Hook of Holland

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Hook of Holland
Hoek van Holland
Town centre of the Hook of Holland.
Hook of Holland town centre
Coordinates: 51°58′52″N 4°7′43″E / 51.98111°N 4.12861°E / 51.98111; 4.12861
ProvinceSouth Holland
 • Total14.1 km2 (5.4 sq mi)
 (1 July 2008)[1]
Major roadsN211 N220
Dialing code0174
Ferry terminal on the New Waterway
Passport stamp issued at the ferry terminal to passengers to/from the UK

Hook of Holland (Dutch: Hoek van Holland, pronounced [ˈɦuk fɑn ˈɦɔlɑnt] (About this soundlisten))[2] is a town in the southwestern corner of Holland (hence the name; hoek means "corner" and was the word in use before the word kaap – "cape", from Portuguese cabo – became Dutch), at the mouth of the New Waterway shipping canal into the North Sea. The town is administered by the municipality of Rotterdam as a district of that city. Its district covers an area of 16.7 km2, of which 13.92 km2 is land. On 1 January 1999 it had an estimated population of 9,400.

Towns near "the Hook" (Dutch: "de Hoek") include Monster, 's-Gravenzande, Naaldwijk and Delft to the northeast, and Maassluis to the southeast. On the other side of the river is the Europort and the Maasvlakte. The wide sandy beach, one section of which is designated for use by naturists, runs for approximately 18 kilometres to Scheveningen and for most of this distance is backed by extensive sand dunes through which there are foot and cycle paths.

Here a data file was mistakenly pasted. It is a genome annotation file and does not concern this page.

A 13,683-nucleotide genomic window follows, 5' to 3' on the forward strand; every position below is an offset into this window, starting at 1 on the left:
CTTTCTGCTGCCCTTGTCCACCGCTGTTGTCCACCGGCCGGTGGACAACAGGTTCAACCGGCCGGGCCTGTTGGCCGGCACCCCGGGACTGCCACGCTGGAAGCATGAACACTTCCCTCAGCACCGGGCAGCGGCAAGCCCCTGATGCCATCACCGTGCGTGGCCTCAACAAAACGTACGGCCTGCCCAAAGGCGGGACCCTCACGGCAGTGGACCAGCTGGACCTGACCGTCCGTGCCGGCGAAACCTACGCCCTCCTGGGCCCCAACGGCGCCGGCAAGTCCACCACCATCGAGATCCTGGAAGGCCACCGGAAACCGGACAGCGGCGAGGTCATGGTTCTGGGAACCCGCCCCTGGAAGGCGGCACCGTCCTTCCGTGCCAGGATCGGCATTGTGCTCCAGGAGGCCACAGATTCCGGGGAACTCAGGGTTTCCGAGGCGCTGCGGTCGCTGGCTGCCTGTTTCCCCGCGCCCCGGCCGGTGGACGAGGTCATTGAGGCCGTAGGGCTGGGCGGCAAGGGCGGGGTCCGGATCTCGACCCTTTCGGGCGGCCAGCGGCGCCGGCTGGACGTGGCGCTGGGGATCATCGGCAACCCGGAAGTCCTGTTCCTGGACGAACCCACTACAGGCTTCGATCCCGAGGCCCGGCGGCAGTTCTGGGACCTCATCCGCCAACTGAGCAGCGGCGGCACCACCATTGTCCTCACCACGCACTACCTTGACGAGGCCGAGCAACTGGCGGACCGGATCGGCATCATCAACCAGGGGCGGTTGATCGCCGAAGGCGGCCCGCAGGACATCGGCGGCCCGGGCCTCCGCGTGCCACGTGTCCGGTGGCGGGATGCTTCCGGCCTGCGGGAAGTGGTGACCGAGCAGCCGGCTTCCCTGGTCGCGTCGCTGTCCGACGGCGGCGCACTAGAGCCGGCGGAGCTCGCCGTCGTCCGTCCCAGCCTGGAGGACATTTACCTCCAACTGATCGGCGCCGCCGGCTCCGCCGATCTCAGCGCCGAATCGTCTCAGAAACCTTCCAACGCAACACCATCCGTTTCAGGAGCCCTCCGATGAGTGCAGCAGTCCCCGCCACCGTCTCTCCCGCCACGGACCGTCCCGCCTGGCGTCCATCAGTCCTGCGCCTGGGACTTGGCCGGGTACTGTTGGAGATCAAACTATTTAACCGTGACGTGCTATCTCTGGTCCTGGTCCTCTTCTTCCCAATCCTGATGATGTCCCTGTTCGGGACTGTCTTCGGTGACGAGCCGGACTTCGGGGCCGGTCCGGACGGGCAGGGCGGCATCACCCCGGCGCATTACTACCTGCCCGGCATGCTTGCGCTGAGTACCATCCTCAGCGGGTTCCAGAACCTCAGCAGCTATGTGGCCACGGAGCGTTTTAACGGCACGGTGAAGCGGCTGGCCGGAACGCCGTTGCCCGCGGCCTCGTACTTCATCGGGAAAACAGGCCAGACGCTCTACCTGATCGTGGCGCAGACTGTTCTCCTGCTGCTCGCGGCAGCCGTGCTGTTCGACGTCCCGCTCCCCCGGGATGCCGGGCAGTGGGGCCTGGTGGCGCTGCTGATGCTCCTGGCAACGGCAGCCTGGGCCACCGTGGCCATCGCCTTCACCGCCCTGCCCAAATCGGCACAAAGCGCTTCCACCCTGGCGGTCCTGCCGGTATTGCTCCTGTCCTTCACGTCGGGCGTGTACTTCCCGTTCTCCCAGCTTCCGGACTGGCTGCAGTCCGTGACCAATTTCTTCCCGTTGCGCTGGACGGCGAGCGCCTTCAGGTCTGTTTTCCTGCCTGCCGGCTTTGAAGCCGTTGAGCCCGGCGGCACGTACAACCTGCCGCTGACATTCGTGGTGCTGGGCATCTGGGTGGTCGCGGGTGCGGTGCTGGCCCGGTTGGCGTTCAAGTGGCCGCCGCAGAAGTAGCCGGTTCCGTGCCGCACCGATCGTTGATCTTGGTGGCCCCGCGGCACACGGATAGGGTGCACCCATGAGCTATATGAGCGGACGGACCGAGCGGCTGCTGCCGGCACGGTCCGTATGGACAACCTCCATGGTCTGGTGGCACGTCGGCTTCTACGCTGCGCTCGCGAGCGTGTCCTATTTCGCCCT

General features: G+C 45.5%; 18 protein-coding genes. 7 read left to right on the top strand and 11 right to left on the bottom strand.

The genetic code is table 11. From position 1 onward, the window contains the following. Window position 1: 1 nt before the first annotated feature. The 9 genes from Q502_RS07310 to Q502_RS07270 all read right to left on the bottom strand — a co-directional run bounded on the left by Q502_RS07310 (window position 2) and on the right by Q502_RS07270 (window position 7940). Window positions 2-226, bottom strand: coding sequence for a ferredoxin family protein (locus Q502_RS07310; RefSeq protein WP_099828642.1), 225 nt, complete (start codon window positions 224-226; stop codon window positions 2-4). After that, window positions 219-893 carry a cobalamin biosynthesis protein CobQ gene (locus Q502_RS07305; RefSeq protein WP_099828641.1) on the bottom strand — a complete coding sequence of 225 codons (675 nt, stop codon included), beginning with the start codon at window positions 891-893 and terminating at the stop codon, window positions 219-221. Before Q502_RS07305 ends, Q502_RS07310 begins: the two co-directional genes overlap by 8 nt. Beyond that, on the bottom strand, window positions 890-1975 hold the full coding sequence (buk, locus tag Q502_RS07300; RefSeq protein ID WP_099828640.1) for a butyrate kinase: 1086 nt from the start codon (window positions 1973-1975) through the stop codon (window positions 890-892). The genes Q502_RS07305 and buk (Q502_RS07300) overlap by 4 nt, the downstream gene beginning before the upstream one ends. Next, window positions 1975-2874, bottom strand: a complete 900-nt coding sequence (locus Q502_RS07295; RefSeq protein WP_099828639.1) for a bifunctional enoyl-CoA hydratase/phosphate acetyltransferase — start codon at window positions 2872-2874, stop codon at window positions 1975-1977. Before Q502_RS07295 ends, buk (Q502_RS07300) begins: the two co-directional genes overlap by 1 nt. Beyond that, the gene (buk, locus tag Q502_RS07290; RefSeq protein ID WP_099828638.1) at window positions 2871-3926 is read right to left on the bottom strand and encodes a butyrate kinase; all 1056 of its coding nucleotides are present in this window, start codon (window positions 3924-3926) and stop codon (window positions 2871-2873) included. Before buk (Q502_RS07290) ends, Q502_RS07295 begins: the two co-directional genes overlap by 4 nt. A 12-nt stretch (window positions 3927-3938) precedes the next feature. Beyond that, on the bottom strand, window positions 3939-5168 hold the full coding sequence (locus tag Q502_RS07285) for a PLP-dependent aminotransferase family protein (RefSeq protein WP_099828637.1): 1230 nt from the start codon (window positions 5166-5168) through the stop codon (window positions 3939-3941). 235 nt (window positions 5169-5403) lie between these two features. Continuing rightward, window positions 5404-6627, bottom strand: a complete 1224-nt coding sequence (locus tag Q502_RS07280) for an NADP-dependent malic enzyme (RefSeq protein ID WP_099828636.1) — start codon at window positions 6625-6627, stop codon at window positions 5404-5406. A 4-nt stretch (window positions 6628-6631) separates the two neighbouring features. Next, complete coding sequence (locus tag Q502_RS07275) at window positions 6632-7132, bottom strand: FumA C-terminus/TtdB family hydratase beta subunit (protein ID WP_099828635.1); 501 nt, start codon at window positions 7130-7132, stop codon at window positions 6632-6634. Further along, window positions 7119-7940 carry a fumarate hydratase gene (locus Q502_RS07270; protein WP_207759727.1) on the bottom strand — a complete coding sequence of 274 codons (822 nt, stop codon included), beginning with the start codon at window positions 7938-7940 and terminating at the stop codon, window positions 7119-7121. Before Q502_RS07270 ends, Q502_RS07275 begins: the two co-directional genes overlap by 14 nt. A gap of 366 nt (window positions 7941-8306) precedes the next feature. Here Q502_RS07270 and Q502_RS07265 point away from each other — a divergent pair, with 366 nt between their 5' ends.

On the north side of the New Waterway, to the west of the town, is a pier, part of which is accessible to pedestrians and cyclists.

The Berghaven is a small harbour on the New Waterway where the Rotterdam and Europort pilots are based. This small harbour is only for the use of the pilot service, government vessels and the Hook of Holland lifeboat.


The Hook of Holland area was created as a sandbar in the Meuse estuary, when it became more and more silted after St. Elizabeth's flood of 1421. All kinds of plans were designed to improve the shipping channel to Rotterdam. In 1863 it was finally decided to construct the New Waterway which was dug between 1866 and 1868. The route ran through the Hook of Holland, where a primitive settlement, Old Hook (Oude Hoek - nowadays the Zuidelijk Strandcentrum), was created. Many workers and senior employees of the Rijkswaterstaat settled in Old Hook.

The Hook initially fell under the administrative authority of 's-Gravenzande. An attempt by the inhabitants to transform the place into an independent municipality failed and, on 1 January 1914, Hook of Holland was added to Rotterdam. After the First World War the village started to develop into a seaside resort. It has since been informally known as 'Rotterdam by the sea'.

During World War II, the Hook was one of the most important places for the Wehrmacht to hold because of its harbour, which comprised an important and strategic part of the Atlantic Wall.

Hook of Holland already had a ward council in 1947. Hook of Holland has been a borough since 1973. In 2014 it was replaced by an 'area committee'.

Transport links[edit]